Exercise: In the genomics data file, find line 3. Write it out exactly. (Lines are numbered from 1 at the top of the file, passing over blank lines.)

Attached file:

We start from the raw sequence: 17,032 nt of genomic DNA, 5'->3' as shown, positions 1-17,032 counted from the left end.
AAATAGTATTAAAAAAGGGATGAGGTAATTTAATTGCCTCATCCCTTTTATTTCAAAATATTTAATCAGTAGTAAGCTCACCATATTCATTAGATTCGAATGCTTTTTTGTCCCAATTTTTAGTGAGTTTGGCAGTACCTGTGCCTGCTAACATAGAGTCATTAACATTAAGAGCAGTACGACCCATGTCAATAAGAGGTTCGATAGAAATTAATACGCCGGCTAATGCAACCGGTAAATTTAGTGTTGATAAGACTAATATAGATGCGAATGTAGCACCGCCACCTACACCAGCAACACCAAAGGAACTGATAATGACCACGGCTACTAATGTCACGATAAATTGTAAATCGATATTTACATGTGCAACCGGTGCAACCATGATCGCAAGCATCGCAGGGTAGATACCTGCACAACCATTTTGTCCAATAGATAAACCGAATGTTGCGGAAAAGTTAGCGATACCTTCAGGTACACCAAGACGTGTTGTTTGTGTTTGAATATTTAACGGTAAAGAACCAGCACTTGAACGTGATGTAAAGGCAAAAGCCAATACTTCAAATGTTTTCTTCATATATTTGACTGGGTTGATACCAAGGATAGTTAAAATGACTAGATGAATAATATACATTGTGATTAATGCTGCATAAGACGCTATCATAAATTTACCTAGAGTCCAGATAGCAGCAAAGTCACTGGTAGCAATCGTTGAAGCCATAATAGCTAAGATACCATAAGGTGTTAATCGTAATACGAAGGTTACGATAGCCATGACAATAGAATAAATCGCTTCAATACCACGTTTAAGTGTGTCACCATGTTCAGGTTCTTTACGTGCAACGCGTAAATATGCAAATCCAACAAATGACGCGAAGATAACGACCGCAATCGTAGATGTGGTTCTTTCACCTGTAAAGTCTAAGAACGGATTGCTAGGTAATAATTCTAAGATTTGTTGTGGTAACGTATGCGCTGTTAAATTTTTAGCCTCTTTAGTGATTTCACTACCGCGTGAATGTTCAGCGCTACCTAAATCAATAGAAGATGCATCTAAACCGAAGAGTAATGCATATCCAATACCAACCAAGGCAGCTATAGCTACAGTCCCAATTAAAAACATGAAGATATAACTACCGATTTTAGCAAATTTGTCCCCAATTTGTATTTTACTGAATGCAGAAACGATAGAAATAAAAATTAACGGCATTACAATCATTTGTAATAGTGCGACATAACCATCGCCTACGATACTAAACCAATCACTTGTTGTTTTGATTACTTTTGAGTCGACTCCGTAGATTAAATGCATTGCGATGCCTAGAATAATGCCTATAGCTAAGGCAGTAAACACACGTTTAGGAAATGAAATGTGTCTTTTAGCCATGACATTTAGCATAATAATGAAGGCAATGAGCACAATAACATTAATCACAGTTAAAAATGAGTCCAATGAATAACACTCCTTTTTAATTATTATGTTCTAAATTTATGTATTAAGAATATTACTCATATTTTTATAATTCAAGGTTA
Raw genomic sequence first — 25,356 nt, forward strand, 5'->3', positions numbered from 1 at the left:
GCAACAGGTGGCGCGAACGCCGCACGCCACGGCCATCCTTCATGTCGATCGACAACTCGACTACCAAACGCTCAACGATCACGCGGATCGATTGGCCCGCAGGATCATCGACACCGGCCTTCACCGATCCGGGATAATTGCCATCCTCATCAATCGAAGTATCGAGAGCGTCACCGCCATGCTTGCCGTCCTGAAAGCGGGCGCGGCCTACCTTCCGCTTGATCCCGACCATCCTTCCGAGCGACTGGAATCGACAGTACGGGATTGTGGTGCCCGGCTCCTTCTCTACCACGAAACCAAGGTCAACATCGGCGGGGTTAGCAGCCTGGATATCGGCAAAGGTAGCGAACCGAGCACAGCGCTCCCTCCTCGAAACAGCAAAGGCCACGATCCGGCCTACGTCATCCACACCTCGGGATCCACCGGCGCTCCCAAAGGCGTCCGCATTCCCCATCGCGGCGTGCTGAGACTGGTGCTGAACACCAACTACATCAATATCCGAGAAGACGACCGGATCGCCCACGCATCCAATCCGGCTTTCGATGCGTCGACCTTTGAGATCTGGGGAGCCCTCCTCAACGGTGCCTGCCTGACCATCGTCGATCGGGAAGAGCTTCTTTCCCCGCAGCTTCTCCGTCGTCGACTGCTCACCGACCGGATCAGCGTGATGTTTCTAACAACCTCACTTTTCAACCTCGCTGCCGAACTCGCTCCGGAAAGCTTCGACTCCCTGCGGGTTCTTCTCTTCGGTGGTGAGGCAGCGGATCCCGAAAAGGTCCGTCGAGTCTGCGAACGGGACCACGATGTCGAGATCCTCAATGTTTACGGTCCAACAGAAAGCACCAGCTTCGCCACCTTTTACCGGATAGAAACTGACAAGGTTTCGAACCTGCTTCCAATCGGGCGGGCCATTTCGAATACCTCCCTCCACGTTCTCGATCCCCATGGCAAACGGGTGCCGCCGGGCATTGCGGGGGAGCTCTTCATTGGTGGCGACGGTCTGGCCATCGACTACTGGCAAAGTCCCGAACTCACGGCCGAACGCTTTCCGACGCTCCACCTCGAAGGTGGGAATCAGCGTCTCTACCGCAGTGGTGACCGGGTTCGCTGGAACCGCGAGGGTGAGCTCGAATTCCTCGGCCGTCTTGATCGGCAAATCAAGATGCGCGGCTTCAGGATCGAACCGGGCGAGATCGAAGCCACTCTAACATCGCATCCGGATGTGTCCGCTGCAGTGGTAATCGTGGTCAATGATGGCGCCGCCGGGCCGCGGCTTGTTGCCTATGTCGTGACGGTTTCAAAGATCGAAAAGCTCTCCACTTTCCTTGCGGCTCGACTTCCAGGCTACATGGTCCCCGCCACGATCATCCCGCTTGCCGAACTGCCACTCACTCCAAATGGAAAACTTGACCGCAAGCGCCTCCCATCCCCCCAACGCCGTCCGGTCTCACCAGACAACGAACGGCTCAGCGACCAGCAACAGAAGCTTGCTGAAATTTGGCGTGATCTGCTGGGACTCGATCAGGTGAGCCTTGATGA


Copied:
Raw genomic sequence first — 25,356 nt, forward strand, 5'->3', positions numbered from 1 at the left: